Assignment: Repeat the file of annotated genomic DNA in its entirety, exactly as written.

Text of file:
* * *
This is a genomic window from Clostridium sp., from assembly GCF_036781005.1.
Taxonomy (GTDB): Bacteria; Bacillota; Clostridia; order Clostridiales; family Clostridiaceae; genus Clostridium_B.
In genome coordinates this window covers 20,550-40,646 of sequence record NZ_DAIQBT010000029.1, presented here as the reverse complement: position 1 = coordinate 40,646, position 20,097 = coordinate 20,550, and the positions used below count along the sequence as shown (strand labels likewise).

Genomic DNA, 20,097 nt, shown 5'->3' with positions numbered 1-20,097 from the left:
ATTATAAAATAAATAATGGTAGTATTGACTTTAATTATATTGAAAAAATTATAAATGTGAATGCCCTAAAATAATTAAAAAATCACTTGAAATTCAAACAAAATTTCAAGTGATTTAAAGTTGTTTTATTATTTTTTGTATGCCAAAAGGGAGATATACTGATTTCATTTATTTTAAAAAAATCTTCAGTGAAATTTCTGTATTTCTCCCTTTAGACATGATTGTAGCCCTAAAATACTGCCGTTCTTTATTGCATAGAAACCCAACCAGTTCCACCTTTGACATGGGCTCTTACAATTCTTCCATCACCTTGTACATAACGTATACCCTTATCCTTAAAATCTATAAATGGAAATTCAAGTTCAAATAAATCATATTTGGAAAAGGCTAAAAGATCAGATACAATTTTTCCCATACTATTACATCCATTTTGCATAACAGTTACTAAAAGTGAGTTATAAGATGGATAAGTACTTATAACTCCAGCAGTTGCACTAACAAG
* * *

This is a genomic window from Clostridium sp., from assembly GCF_036781005.1.
Taxonomy (GTDB): Bacteria; Bacillota; Clostridia; order Clostridiales; family Clostridiaceae; genus Clostridium_B.
In genome coordinates this window covers 20,550-40,646 of sequence record NZ_DAIQBT010000029.1, presented here as the reverse complement: position 1 = coordinate 40,646, position 20,097 = coordinate 20,550, and the positions used below count along the sequence as shown (strand labels likewise).

Genomic DNA, 20,097 nt, shown 5'->3' with positions numbered 1-20,097 from the left:
ATTATAAAATAAATAATGGTAGTATTGACTTTAATTATATTGAAAAAATTATAAATGTGAATGCCCTAAAATAATTAAAAAATCACTTGAAATTCAAACAAAATTTCAAGTGATTTAAAGTTGTTTTATTATTTTTTGTATGCCAAAAGGGAGATATACTGATTTCATTTATTTTAAAAAAATCTTCAGTGAAATTTCTGTATTTCTCCCTTTAGACATGATTGTAGCCCTAAAATACTGCCGTTCTTTATTGCATAGAAACCCAACCAGTTCCACCTTTGACATGGGCTCTTACAATTCTTCCATCACCTTGTACATAACGTATACCCTTATCCTTAAAATCTATAAATGGAAATTCAAGTTCAAATAAATCATATTTGGAAAAGGCTAAAAGATCAGATACAATTTTTCCCATACTATTACATCCATTTTGCATAACAGTTACTAAAAGTGAGTTATAAGATGGATAAGTACTTATAACTCCAGCAGTTGCACTAACAAG